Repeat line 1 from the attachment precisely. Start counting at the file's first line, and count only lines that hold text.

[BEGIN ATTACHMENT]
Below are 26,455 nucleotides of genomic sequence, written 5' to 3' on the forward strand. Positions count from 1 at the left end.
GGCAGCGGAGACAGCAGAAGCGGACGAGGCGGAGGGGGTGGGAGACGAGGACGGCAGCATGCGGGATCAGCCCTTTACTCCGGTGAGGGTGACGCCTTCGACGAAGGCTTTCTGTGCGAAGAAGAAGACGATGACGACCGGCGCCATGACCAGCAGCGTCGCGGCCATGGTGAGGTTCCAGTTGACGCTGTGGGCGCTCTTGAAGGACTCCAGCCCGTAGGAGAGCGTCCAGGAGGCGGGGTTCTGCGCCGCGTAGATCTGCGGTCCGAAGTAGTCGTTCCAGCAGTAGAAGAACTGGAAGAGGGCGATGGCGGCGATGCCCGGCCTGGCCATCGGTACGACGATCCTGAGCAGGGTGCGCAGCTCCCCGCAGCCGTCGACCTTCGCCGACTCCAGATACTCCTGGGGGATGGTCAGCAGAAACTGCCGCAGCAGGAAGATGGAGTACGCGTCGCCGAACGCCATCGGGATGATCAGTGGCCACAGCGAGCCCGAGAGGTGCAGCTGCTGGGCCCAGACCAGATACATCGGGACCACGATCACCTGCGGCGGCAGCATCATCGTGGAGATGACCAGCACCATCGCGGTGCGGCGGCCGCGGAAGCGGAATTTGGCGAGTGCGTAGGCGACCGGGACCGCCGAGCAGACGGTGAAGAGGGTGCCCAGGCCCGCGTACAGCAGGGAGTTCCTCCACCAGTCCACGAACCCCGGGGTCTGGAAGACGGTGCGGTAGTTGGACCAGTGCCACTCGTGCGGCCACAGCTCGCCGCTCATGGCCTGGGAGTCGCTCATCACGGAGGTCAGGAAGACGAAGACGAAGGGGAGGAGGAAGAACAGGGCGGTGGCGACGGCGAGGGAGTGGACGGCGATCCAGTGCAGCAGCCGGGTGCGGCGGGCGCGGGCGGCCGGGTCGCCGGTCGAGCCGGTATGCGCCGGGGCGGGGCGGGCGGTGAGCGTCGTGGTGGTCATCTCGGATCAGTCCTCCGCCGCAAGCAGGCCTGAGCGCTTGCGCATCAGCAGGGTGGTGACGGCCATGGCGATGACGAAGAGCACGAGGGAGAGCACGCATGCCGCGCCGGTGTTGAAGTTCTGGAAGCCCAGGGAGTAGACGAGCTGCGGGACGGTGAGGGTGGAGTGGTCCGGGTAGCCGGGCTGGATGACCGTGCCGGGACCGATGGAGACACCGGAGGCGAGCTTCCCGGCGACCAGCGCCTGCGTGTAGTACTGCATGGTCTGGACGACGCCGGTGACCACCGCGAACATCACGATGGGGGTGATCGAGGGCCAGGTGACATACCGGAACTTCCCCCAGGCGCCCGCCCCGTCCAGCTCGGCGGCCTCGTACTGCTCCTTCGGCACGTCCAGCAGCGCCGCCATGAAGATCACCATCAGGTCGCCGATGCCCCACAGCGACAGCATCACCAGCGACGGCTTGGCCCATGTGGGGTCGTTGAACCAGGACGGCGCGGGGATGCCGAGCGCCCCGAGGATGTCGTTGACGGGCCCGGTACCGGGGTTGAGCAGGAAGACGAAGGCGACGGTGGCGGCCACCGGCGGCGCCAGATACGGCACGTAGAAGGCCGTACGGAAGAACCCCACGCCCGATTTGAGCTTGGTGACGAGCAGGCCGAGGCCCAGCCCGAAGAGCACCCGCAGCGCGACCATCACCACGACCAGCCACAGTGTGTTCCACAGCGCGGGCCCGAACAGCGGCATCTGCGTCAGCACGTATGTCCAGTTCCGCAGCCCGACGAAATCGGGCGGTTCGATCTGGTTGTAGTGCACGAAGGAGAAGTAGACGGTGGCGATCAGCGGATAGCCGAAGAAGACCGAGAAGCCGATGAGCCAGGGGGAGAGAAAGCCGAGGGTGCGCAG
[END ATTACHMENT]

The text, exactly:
Below are 26,455 nucleotides of genomic sequence, written 5' to 3' on the forward strand. Positions count from 1 at the left end.